Because It Had To Be Done

Don Ziska's War Protest at 1999 Broadway
Don Ziska's War Protest at 1999 Broadway

Those who know Don call him a saint, but he just shrugs off such idle talk. For the year that ended this Veterans Day, Don could be found each Saturday morning at the foot of the memorial to a fallen soldier, next to Holy Ghost Church, in the shadow of 1999 Broadway. He took this protest action on because, in his words, which I can only faintly reconstruct, it felt like it had to be done. Most Saturdays during the year, only Don and his pet sheltie Juliet could be seen between 8 and 9 in the morning. Some mornings, a few of Don’s friends or his nephew would stand by him. Sometimes the dogs outnumbered the people.

If you know the memorial, it is one of those sad scenes depicting the reality of war, a soldier draped with a blanket lying prone atop a ten-foot pedestal. Those who stood with Don on many of those Saturdays also recognize this spot as one of the coldest in Denver. At first, he might’ve raised a few eyebrows from the security personnel at the shiny high-rise beast that envelops the church and memorial, but they soon ignored Don and his motley attendants, who could be seen shivering out in the cold. Instead, the homeless who would visit Holy Ghost Church for a cup of coffee paid attention to Don; he could always be hit up for a bit of change or a dollar.

Through the summer, Don and his cohorts imagined if the Democratic National Convention would pay attention to this protest, but it seems that the feds were much more interested in masked activists. Not a fellow who makes his voice heard in more private ways. Not a middle-aged slightly built man bundled up sitting on a campstool reading Thomas Merton. Not someone who will always give money to a person asking for a handout. Certainly not a person who had gathered at this same memorial some twenty years earlier in support of Vietnam veterans gathered for peace; he sometimes arranged food for their meetings, even though he had not served in that war. The DNC paid Don no attention. So, there never was publicity. Only the regular weekend drivers and riders of light rail might have noticed Don. But that was fine with Don – it still felt like it had to be done.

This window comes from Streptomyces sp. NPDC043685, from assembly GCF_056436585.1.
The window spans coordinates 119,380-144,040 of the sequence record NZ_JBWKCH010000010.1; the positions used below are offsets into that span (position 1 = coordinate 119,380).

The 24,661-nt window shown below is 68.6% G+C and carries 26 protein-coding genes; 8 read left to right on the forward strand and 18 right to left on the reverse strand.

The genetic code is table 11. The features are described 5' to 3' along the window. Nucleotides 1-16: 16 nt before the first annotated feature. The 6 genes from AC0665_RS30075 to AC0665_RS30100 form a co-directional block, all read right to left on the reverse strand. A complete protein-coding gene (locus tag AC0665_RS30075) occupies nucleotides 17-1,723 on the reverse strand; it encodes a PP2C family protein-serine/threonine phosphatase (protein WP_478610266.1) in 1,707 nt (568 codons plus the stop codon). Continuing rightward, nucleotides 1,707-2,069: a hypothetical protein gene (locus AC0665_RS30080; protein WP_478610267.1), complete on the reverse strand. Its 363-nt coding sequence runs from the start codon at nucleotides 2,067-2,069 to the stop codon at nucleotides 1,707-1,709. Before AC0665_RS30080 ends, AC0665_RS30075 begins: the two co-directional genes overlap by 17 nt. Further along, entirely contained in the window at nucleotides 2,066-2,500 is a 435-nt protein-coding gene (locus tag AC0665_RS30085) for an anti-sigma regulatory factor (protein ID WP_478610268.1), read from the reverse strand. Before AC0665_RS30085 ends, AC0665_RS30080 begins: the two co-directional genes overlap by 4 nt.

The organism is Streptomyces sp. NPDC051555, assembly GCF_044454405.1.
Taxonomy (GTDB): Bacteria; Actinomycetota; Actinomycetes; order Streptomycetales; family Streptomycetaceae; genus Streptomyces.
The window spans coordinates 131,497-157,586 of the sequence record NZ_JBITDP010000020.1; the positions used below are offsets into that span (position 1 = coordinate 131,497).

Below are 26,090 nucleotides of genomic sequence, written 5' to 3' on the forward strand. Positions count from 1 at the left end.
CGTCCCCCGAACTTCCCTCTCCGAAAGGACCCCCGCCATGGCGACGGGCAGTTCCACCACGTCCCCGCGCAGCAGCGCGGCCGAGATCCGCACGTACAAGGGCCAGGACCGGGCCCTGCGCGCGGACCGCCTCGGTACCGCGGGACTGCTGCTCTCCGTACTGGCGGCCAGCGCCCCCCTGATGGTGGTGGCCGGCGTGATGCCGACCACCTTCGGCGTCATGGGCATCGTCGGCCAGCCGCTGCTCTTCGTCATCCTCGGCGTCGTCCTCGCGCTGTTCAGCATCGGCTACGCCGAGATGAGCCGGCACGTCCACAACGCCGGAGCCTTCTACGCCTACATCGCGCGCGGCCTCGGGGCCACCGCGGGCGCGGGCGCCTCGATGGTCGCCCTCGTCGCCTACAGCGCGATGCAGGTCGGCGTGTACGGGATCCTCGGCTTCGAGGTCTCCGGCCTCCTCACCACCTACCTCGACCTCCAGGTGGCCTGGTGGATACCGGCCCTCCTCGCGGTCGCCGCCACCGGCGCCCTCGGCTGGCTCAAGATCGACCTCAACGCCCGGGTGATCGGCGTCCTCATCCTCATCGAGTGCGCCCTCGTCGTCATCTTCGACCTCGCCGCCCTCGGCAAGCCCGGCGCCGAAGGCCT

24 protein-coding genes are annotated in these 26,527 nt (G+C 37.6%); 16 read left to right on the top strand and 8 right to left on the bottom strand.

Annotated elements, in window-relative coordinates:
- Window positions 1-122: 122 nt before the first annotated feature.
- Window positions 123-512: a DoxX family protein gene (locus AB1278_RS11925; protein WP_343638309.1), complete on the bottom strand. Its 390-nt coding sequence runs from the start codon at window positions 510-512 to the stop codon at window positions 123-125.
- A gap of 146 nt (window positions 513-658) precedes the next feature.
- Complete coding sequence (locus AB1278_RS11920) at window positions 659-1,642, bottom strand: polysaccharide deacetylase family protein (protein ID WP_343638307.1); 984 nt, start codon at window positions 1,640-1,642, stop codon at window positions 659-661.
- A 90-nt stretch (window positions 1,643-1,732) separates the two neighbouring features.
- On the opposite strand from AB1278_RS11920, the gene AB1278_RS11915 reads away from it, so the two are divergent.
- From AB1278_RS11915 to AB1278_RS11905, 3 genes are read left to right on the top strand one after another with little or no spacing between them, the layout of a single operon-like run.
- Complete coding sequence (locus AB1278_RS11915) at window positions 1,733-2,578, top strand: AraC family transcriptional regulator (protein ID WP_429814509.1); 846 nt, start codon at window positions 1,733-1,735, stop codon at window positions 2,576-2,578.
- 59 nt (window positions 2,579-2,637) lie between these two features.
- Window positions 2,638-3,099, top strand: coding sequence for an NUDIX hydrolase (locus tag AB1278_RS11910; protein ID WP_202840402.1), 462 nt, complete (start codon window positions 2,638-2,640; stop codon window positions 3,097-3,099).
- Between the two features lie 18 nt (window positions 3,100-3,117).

M. Thornton

The buckfifty manifesto

On November 22nd, 1858, William Larimer and a gang of town promoters from Kansas founded Denver City by crossing cottonwood sticks at the center of a one mile square plat on the east side of Cherry Creek at the confluence with the Platte River.

Of course, it wasn’t really theirs to claim, as it had been deeded to the plains tribes in the 1851 Fort Laramie Treaty, but Larimer made a deal with William McGaa, who had founded the town of St. Charles earlier in the year. McGaa would give up his rights to the city, and Larimer would give him whisky and name a street after him. It was a good deal all around (though the city leaders eventually took away McGaa’s street). Then on April 6, 1860, Denver merged with Auraria, located just across the creek – and the price of the deal, no surprise, was a barrel of whisky.

In the first two years of the city’s existence, 100,000 people came across the plains to Denver in search of gold. Of those, 75,000 would leave disappointed. In the past 150 years, Denver has pulled its ass out of the fire any number of times. Whether it was the flood of 1864 (or 1965), the silver crash of 1893, the great depression, the oil bust of the eighties, or countless other struggles, Denver and the people who live here have reinvented themselves through community, art, and story.

Over the course of the upcoming season we will offer up our favorite 150 different expressions of the city, its neighborhoods, people, and culture. All media whether in image, text, or video will be published. Along the way, we’ll be offering up some opportunities for getting together to share some new stories and some whisky too.

We hope that you will join us in celebrating Denver’s past and present, and in building our future. We welcome your input and your thoughts. If you are interested in submitting content to be part of the buckfifty, visit our how to submit page for more information.